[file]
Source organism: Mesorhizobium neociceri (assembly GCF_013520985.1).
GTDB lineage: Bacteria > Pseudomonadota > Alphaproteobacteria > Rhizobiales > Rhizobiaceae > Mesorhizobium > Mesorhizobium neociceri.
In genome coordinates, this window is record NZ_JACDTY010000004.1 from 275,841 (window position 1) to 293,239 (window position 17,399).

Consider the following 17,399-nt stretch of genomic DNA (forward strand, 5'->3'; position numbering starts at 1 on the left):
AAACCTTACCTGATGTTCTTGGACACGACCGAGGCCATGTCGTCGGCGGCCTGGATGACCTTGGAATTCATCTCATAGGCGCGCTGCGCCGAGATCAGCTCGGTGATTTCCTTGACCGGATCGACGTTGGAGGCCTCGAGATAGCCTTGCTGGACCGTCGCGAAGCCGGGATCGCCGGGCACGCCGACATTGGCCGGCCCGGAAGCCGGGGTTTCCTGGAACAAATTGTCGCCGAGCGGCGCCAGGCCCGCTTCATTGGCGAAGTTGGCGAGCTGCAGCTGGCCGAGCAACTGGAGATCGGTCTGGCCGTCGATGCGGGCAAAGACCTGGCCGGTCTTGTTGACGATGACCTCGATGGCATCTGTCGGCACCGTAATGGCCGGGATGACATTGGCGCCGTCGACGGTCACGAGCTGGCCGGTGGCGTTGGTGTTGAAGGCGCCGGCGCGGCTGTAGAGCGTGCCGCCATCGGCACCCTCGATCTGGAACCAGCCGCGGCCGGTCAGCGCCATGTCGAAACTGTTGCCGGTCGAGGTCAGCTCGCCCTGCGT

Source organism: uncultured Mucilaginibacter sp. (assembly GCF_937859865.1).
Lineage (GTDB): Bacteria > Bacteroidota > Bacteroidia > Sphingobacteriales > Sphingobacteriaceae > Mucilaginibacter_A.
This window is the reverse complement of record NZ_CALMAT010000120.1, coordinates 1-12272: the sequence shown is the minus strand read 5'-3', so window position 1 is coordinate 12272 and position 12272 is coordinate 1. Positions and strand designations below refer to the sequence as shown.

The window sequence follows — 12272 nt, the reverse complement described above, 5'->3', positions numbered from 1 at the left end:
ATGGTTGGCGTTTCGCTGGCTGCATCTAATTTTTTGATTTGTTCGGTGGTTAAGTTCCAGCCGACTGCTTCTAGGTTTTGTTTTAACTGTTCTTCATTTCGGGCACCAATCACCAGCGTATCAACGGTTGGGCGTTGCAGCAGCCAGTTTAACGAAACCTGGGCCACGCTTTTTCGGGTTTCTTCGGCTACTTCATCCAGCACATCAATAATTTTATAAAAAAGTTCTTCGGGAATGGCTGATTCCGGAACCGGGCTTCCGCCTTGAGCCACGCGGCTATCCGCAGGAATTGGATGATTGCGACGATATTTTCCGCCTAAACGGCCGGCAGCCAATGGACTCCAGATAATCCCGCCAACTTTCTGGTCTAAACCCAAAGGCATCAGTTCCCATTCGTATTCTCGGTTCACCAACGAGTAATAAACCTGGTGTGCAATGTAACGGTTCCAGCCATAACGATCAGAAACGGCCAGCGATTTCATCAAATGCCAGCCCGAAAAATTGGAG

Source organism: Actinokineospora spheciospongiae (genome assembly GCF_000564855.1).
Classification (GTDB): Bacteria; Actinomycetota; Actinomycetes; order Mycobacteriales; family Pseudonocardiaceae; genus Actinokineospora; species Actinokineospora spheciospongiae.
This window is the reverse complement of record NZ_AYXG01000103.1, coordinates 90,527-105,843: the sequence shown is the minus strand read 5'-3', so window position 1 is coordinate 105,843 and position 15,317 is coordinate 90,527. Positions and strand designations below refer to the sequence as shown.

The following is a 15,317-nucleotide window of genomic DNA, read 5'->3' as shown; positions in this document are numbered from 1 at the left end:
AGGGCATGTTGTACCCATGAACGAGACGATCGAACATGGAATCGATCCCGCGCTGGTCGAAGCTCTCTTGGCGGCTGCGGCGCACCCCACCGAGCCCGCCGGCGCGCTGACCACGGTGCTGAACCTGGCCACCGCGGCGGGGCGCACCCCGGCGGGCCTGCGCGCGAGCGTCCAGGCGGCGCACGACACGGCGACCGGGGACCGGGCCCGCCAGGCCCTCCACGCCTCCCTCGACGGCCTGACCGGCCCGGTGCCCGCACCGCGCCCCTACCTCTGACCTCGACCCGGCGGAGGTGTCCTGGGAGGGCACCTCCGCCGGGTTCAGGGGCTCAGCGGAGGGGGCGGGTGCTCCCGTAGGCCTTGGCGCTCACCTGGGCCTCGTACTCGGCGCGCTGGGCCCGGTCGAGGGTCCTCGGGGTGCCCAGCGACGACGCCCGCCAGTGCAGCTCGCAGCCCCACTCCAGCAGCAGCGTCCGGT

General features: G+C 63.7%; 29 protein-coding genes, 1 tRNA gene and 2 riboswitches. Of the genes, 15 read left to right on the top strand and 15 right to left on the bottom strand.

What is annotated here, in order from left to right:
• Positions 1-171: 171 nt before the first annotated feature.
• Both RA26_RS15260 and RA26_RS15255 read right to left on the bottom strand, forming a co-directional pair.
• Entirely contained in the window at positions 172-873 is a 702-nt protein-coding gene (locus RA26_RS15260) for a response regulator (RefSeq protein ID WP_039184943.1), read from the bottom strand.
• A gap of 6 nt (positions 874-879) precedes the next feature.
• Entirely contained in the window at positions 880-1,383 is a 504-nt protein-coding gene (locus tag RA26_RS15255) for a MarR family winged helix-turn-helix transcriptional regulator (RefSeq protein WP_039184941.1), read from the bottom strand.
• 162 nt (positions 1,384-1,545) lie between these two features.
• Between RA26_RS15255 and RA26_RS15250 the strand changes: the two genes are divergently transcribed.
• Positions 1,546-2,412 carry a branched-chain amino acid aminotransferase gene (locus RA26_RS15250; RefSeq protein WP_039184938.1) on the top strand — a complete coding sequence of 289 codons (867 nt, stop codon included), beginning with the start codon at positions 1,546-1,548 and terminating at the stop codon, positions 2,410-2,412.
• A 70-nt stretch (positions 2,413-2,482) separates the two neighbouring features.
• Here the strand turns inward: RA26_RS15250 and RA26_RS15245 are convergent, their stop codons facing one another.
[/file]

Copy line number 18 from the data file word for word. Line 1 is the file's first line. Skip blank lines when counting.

• Positions 1-171: 171 nt before the first annotated feature.